1. Feel gratitude. Happy people appreciate all of the good things in their lives, rather than focusing on what they perceive they lack. Happy people have a “glass half-full” mentality.
  2. Express gratitude. Happy people don’t keep their gratitude to themselves. They let others know how appreciative they are, with a quick note, thank you, hug, or pat on the back.
  3. Live in the moment. Happy people let go of the past, including their triumphs and mistakes. They realize that the only moment they can truly inhabit and do anything about is the present, so they don’t get caught in thoughts about the future, either.
  4. Are kind. Happy people are warm, considerate, respectful, helpful, and pleasant to be around. They do not indulge in envy, jealousy, or gossip, nor do they waste time complaining.
  5. Use positive rather than negative language. Happy people focus on what has, is, and can work, rather than on what is problematic.
  6. Smile often. The smiles of happy people are authentic, including their eyes and body language.
  7. Have a good-natured sense of humor. Happy people are not cynical or sarcastic. They can laugh at their own foibles and the absurdities of life. They do not take things too seriously, knowing the value of lightening up.
  8. Can be spontaneous. Happy people recognize and seize opportunities for new experiences, adventures, and fun. They are not rigid; not locked into meaningless routines.
  9. Have self-confidence. Happy people have a realistic (not arrogant) faith in their abilities. As a result, they feel equipped to deal with life’s challenges.
  10. Are adaptable. Happy people have a “I bend but do not break” attitude. They look for ways around an obstacle rather than lamenting the obstacle. They may even see the obstacle as a stepping stone for growth and additional opportunities, accepting that sometimes we need to choose a different path. They know the wisdom in the saying, “Insanity is doing the same thing again and expecting different results.” Happy people can go with the flow and modify their behavior and choices as needed – they learn from their mistakes.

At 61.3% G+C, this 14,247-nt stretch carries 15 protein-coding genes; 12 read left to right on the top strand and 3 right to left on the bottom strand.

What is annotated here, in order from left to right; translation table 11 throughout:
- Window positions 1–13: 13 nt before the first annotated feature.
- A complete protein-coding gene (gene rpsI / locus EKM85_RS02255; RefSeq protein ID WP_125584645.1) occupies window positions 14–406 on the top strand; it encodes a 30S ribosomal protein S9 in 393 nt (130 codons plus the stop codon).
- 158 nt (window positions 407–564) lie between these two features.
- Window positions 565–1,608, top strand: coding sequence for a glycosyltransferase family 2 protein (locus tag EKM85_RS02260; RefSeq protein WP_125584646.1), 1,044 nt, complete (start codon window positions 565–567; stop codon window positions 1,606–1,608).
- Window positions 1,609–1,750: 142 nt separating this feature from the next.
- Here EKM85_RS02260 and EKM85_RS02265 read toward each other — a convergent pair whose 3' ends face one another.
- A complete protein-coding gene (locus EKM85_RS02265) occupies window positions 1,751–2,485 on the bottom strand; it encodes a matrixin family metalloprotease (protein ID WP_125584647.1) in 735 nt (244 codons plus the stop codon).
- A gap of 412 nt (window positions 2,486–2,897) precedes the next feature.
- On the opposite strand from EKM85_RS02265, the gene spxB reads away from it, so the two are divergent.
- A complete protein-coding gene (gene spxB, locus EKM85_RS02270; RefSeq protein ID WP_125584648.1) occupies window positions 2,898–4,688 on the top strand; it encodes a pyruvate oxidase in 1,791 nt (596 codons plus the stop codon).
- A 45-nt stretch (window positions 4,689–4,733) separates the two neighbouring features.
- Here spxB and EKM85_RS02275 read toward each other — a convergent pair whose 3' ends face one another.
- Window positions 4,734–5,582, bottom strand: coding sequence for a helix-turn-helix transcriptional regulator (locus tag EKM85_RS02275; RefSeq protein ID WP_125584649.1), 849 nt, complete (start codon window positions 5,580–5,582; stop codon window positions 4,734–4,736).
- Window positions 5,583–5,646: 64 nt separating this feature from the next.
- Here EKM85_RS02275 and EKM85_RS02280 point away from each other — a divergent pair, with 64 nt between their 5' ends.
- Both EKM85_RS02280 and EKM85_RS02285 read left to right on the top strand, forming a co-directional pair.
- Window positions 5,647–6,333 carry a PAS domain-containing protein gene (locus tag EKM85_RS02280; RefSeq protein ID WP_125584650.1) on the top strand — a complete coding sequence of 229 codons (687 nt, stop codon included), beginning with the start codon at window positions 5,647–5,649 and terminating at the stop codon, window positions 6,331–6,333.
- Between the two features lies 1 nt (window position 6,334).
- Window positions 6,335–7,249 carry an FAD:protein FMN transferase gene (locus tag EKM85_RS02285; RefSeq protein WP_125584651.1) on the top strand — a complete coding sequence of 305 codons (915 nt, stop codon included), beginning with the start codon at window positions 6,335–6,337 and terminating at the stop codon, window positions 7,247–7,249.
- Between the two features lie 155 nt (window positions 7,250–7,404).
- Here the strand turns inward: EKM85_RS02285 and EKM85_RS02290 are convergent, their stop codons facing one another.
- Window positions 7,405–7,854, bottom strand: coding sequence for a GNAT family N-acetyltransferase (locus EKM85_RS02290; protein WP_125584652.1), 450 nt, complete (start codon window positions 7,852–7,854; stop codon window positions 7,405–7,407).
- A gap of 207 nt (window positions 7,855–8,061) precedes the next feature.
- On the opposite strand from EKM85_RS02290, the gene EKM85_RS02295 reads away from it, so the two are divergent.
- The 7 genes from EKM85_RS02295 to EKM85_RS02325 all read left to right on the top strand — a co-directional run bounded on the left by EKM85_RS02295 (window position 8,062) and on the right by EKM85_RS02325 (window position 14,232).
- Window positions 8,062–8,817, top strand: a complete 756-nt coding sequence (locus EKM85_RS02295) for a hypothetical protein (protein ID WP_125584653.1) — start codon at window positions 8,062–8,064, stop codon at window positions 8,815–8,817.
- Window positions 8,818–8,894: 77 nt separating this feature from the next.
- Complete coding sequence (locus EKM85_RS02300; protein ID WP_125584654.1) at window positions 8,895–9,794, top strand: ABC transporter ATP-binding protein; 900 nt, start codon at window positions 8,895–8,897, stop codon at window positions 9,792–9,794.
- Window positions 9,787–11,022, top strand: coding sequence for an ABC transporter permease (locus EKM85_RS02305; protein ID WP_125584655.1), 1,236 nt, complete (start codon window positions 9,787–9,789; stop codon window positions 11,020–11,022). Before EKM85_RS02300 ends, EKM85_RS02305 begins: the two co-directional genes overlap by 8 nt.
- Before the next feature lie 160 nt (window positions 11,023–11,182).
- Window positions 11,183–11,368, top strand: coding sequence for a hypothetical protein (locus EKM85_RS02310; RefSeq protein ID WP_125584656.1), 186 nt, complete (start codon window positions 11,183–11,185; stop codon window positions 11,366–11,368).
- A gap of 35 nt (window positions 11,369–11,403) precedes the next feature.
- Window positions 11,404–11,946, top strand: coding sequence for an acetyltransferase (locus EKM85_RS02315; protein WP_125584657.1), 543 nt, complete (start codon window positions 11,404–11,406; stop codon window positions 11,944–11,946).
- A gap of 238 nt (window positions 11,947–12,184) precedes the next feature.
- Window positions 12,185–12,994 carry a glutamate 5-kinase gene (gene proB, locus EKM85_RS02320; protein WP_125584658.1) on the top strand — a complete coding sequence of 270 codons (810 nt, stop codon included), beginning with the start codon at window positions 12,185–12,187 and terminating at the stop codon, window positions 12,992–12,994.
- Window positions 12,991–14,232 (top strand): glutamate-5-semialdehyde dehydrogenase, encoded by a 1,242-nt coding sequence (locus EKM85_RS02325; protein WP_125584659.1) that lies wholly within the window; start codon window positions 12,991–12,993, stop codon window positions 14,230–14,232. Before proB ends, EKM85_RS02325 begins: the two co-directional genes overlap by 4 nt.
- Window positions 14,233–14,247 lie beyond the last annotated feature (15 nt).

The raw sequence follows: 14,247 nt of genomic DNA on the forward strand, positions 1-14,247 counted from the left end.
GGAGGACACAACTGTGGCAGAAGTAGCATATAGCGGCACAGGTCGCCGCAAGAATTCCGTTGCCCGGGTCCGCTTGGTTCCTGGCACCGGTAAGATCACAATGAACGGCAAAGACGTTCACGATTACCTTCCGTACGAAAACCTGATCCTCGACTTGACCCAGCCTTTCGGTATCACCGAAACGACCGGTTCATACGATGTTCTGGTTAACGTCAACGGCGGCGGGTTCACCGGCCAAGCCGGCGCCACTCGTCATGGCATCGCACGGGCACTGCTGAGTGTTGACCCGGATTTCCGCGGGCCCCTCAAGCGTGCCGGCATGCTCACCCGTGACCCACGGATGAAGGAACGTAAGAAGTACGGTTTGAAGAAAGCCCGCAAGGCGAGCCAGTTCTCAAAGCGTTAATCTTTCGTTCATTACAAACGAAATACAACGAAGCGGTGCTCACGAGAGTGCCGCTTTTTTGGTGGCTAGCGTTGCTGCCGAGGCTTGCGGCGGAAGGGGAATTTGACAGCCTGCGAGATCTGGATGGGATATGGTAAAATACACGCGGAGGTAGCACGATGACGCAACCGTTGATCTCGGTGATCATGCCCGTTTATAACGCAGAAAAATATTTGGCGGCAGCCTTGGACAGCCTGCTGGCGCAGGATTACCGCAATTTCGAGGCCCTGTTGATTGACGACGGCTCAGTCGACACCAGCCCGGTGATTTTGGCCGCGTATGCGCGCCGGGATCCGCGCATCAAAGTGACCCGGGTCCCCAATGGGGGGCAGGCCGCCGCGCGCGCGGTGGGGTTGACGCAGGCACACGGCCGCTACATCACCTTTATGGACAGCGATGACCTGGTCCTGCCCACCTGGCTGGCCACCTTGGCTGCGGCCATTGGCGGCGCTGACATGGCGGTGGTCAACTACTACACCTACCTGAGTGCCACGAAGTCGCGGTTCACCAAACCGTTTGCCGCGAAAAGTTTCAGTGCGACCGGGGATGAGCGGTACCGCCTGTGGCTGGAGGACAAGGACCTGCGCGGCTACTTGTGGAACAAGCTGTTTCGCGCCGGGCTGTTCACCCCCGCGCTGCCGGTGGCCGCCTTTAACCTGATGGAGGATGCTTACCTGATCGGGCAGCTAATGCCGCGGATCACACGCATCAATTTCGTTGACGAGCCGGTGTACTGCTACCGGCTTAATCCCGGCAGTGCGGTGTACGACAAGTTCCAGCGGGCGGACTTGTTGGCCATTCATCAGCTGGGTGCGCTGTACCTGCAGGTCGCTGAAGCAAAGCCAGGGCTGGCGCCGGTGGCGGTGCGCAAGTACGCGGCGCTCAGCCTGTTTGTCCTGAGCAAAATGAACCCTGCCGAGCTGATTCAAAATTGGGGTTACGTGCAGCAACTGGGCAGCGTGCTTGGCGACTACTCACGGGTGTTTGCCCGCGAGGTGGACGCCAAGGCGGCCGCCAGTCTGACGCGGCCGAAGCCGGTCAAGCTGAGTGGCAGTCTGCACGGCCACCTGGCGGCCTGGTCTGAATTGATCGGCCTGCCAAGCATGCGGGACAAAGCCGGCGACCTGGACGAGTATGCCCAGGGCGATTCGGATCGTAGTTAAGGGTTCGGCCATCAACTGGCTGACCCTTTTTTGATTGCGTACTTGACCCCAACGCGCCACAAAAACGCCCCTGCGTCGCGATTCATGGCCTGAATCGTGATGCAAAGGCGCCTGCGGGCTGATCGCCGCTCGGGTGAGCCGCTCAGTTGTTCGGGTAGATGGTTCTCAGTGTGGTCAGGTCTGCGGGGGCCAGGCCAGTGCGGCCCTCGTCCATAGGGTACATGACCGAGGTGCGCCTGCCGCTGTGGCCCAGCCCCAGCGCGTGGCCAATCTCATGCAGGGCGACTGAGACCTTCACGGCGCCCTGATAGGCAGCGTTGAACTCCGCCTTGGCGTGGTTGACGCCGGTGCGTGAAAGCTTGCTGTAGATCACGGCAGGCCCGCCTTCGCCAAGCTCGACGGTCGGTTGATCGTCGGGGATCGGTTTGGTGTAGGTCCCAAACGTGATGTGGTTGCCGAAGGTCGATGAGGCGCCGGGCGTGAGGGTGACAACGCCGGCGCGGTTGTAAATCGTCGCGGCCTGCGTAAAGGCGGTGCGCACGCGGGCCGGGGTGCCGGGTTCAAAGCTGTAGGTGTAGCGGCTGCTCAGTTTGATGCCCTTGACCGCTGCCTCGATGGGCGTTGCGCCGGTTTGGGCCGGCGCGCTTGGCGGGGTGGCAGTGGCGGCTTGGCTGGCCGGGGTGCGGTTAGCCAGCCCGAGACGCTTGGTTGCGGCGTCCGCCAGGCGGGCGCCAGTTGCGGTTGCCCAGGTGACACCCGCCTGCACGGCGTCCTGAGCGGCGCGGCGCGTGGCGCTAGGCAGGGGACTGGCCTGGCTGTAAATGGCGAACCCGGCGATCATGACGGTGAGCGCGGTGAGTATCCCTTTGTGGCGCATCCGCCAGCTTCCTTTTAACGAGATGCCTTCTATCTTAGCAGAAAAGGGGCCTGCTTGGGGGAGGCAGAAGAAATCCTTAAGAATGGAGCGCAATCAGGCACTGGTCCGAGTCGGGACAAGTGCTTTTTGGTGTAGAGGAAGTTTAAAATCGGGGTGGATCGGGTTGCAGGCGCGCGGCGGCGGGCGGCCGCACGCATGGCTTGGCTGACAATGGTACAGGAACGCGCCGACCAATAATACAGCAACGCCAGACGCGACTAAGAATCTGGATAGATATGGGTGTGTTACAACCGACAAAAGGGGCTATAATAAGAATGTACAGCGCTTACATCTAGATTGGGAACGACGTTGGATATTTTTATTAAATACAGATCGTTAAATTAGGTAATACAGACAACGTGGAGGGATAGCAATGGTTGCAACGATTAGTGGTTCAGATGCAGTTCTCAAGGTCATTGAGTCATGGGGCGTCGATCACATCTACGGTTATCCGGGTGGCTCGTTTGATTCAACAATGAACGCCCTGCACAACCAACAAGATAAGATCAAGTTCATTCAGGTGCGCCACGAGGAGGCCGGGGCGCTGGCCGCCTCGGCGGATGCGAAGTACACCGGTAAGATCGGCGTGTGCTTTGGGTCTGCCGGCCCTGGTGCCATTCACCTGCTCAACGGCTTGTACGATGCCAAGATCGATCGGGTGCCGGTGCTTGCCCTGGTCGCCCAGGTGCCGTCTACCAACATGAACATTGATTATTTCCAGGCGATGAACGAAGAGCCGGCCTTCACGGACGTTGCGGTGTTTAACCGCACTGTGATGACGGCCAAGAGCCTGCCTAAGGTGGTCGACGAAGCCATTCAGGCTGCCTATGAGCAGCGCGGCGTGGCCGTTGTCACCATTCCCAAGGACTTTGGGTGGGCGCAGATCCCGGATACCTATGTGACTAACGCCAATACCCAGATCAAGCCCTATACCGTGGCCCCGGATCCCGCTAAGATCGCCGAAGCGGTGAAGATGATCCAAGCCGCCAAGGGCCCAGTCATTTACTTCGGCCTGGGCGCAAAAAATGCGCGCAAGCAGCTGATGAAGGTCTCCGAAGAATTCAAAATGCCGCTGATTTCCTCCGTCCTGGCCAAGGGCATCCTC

11. Are optimistic. Happy people are positive thinkers, hopeful about the future, and believe that things will work out for the best in the end. Such an attitude is associated with lower stress levels.
  12. Are energetic and enthusiastic about life. Happy people consider life an adventure to be lived rather than a problem to be solved.
  13. Value cooperation over competition. Happy people have an “us” and “we” rather than a “me” and “my” mentality, knowing that victory can ring hollow if we aren’t sharing it with anyone.
  14. Show enthusiasm for other people’s successes. Happy people realize that there is enough to go around and thus aren’t threatened by other people’s triumphs.
  15. Are curious about life. Happy people have a large number of interests and are continually learning and growing.
  16. Do not feel “entitled.” Happy people know the difference between wanting something and demanding it. In fact, they don’t expect a lot from life, as their focus is largely on what they can give. Ironically, as a result of this attitude, happy people often end up receiving quite a lot, as humble and helpful people usually attract a lot of goodwill.
  17. Accept life’s uncertainties. Happy people are willing to go with the flow and make the best decisions they can, based on incomplete information (which is generally all we have).
  18. Prioritize spiritual/non-materialistic values. Happy people are not concerned about keeping up with the Joneses, nabbing a prestigious job, buying a massive home, or hitting a certain financial plateau. They prioritize relationships with family and friends, enjoying themselves, laughing, and having fun. They value experiences over possessions.
  19. Get sufficient sleep. Happy people realize that without adequate shut-eye they compromise their outcome, energy level, cognition, physical health, and ability to deal with stress. Thus, they make sleep a priority, which for most people amounts to between seven and nine hours a night.